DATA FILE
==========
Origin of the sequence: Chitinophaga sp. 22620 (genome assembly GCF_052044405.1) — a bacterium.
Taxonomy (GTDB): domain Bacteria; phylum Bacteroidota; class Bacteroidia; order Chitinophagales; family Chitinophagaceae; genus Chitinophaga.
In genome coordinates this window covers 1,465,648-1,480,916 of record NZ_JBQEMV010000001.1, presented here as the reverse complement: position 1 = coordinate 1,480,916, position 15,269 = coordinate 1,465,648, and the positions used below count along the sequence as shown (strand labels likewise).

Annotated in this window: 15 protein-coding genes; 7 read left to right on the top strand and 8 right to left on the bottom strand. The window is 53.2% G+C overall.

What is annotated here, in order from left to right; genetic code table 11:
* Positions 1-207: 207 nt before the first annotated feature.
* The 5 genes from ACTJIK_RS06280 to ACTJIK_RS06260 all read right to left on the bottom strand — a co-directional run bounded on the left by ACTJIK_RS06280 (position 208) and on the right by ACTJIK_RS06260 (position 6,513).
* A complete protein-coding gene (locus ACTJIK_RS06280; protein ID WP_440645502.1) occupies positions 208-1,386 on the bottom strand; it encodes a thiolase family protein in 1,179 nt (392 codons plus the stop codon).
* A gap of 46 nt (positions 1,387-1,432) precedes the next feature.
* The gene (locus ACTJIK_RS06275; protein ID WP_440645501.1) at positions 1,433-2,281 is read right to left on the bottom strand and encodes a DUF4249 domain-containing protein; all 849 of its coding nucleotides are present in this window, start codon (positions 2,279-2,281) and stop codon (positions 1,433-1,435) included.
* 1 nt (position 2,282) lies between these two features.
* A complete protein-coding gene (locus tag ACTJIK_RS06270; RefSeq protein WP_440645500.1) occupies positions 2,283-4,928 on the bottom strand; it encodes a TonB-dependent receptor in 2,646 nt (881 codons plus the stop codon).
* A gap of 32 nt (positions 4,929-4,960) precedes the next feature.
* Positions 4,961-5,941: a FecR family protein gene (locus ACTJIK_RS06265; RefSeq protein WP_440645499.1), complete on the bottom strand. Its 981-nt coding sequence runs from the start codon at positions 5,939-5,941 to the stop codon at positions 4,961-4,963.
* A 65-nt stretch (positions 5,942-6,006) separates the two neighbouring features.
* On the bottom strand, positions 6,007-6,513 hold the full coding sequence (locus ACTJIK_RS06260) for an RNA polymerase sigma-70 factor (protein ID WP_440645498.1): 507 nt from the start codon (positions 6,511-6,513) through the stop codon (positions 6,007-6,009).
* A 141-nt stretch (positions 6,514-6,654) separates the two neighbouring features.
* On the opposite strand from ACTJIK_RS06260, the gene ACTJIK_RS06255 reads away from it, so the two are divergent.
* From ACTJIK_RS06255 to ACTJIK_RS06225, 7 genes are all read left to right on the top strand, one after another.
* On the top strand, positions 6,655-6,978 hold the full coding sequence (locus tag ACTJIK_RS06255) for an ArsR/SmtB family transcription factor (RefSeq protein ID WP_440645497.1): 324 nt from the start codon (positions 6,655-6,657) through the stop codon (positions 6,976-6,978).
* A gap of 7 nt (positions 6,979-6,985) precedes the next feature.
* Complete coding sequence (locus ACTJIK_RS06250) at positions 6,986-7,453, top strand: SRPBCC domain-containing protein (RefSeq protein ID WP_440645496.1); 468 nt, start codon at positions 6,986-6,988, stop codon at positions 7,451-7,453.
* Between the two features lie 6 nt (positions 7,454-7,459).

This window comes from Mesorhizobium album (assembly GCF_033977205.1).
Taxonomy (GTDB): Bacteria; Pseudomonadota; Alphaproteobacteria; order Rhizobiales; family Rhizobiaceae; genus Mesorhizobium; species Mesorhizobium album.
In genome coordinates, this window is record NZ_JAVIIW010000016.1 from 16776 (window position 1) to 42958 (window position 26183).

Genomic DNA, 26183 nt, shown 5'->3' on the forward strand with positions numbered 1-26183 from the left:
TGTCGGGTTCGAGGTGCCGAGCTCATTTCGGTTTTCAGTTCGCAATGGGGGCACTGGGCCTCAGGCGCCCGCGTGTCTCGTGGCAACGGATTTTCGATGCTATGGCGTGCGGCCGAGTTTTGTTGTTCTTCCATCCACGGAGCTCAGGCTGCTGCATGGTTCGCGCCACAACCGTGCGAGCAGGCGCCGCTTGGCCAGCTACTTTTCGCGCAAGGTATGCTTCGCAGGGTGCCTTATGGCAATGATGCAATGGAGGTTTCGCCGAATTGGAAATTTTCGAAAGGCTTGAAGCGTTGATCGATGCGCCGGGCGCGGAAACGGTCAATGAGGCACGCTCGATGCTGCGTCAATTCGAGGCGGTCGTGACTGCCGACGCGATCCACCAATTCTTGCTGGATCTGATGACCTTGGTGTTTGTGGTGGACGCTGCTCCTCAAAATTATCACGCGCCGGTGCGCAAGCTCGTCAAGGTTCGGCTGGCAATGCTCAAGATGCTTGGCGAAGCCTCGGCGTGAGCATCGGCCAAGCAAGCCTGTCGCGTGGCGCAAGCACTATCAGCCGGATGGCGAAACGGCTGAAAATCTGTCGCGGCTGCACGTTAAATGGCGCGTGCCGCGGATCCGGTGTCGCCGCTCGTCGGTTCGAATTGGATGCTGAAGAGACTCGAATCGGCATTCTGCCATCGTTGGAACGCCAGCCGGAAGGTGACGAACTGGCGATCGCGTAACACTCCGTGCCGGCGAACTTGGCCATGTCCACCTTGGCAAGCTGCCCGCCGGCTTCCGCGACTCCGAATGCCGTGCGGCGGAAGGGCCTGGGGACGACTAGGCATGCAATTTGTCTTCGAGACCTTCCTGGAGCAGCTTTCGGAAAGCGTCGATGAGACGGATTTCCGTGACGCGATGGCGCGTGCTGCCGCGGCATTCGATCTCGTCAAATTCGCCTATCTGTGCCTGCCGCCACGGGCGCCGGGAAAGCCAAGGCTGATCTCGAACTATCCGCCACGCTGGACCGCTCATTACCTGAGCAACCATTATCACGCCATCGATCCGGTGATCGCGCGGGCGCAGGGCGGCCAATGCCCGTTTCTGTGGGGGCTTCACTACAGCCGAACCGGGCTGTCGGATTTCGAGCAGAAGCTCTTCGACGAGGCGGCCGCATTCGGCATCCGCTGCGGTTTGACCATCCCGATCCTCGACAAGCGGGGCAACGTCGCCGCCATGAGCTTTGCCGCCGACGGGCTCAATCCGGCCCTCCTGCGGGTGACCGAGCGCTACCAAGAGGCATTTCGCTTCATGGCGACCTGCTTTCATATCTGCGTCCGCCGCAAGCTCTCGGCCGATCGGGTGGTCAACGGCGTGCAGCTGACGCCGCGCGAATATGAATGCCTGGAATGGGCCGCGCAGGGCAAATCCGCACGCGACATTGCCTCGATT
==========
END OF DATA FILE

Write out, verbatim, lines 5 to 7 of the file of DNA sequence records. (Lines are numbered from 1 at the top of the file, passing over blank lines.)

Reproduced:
What is annotated here, in order from left to right; genetic code table 11:
* Positions 1-207: 207 nt before the first annotated feature.
* The 5 genes from ACTJIK_RS06280 to ACTJIK_RS06260 all read right to left on the bottom strand — a co-directional run bounded on the left by ACTJIK_RS06280 (position 208) and on the right by ACTJIK_RS06260 (position 6,513).